That's not the only loophole in Gore's plan. For one thing, it is emphatically not taxpayer financing, even though it borrows liberally from public-financing proposals. Gore's privately funded endowment would limit the influence of special interests on individual candidates but not on the political process as a whole. The plan includes "public financing" only the way PBS, replete with sponsorships from the likes of the Archer Daniels Midland Co., is public television. It is designed to give corporations a new way to support political parties, but falls short of creating an option for full public support of candidates who abide by voluntary spending limits.
The plan also requires the cooperation of broadcasters, which might not be enforceable before today's anti-regulatory Supreme Court. At the same time, since candidates could opt out of the Democracy Endowment system, it would do nothing to limit the power of high-rolling donors over someone like George W. Bush, who early on decided to forgo federal matching funds and not abide by voluntary fund-raising limits in the primaries. And since under Gore's plan the fund would be overseen by presidential appointees confirmed by the Senate, the rules for distributing the money would still be drawn with considerable influence by incumbents.
Gore, who delivered his speech in Milwaukee clad in a preacherlike black shirt visible beneath his sport jacket, set out to remake himself as the prodigal son of campaign finance. He began by invoking his father's early investigations of campaign spending as a senator in the 1950s, recalling Al Gore Sr.'s defeat "in part because of the special-interest money that was funneled into his opponent's campaign by the Nixon dirty tricks operation." Gore went on to remember how he himself called for campaign finance reform as a newly elected congressman in 1978. It was only after that, as Gore told it, that he somehow lost his way.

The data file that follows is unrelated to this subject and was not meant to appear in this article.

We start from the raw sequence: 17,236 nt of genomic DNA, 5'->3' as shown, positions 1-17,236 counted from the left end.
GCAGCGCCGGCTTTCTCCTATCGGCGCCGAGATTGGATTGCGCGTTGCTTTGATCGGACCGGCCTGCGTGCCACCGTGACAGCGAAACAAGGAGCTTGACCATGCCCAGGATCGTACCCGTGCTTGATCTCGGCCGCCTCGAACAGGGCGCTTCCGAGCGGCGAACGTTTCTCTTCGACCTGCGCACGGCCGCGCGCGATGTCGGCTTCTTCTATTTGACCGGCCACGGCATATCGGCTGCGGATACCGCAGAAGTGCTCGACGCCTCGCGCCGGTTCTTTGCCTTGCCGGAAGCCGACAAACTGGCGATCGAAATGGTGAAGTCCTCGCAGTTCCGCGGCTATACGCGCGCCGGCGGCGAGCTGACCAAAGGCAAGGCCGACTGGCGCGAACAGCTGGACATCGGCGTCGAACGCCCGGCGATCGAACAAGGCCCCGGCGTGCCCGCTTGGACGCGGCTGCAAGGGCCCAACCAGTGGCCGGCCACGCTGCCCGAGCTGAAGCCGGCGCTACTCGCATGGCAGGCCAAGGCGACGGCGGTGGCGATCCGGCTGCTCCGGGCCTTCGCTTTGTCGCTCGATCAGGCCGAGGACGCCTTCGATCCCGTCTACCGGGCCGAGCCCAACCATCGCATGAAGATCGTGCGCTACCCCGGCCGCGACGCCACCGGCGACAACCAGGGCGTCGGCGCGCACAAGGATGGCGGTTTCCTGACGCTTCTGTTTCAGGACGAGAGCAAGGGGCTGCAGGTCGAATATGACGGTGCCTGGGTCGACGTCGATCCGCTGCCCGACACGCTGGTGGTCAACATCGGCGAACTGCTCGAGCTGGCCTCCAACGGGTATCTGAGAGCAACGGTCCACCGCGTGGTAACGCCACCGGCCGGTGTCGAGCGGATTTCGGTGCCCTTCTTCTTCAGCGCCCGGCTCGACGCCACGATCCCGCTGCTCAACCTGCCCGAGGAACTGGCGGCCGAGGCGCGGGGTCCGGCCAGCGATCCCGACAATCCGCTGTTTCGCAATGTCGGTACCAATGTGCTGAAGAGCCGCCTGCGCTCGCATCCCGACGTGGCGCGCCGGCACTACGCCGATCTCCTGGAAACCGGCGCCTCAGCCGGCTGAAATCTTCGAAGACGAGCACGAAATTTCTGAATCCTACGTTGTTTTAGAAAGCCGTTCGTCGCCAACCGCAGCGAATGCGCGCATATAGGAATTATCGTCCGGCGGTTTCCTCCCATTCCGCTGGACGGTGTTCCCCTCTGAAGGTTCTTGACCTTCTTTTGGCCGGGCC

"No decent public servant enters this line of work in order to raise money," he said Monday. Yet by 1996 he was devoting record amounts of his time to shaking down record amounts of money. "I know I may be an imperfect messenger for this cause," he said. Yet, like any fallen preacher, Gore promised to use "the full reach of the bully pulpit" to fight for campaign finance reform.
However weak as a practical reform measure, Gore's proposal, and his prodigal-son positioning, present Bush with a problem. Bush has been declaring himself a "reformer with results," but it is hard to believe the public will take seriously his laissez-faire "reform" proposals that would ban soft money only if unions' ability to use members' dues for political purposes were also eliminated.
Gore's act of repentance Monday attempted to mask his own past mistakes, but it was nevertheless a shrewd political move. Gore understands that for many voters, it is the act of confession that counts, not the particular path to repentance. Indeed, the only way for Bush to take Gore on may be to sidestep the technicalities of campaign finance and counter with a confession of his own past sins, political or otherwise. Then Bush and Gore could go head-to-head, one prodigal son against another.